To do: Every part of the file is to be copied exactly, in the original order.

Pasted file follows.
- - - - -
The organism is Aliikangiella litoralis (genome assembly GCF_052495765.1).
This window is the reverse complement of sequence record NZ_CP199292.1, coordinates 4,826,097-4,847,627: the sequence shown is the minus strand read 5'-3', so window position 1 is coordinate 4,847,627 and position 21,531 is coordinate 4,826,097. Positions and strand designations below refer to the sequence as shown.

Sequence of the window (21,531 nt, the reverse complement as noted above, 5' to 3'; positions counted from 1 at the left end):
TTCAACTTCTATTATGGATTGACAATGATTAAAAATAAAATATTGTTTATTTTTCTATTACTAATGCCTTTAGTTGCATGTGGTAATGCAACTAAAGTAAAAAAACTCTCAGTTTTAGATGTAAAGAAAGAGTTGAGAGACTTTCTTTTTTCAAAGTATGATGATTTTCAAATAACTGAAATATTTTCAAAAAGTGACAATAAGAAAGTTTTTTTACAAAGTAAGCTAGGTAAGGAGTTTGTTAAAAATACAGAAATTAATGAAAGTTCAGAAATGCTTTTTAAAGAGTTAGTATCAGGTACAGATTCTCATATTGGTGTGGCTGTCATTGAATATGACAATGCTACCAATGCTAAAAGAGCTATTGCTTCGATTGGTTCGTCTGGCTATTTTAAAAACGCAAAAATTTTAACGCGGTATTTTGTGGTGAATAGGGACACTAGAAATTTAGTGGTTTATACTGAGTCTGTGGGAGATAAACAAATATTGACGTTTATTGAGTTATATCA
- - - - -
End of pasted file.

The organism is Aliikangiella litoralis (genome assembly GCF_052495765.1).
This window is the reverse complement of sequence record NZ_CP199292.1, coordinates 4,826,097-4,847,627: the sequence shown is the minus strand read 5'-3', so window position 1 is coordinate 4,847,627 and position 21,531 is coordinate 4,826,097. Positions and strand designations below refer to the sequence as shown.

Sequence of the window (21,531 nt, the reverse complement as noted above, 5' to 3'; positions counted from 1 at the left end):
TTCAACTTCTATTATGGATTGACAATGATTAAAAATAAAATATTGTTTATTTTTCTATTACTAATGCCTTTAGTTGCATGTGGTAATGCAACTAAAGTAAAAAAACTCTCAGTTTTAGATGTAAAGAAAGAGTTGAGAGACTTTCTTTTTTCAAAGTATGATGATTTTCAAATAACTGAAATATTTTCAAAAAGTGACAATAAGAAAGTTTTTTTACAAAGTAAGCTAGGTAAGGAGTTTGTTAAAAATACAGAAATTAATGAAAGTTCAGAAATGCTTTTTAAAGAGTTAGTATCAGGTACAGATTCTCATATTGGTGTGGCTGTCATTGAATATGACAATGCTACCAATGCTAAAAGAGCTATTGCTTCGATTGGTTCGTCTGGCTATTTTAAAAACGCAAAAATTTTAACGCGGTATTTTGTGGTGAATAGGGACACTAGAAATTTAGTGGTTTATACTGAGTCTGTGGGAGATAAACAAATATTGACGTTTATTGAGTTATATCA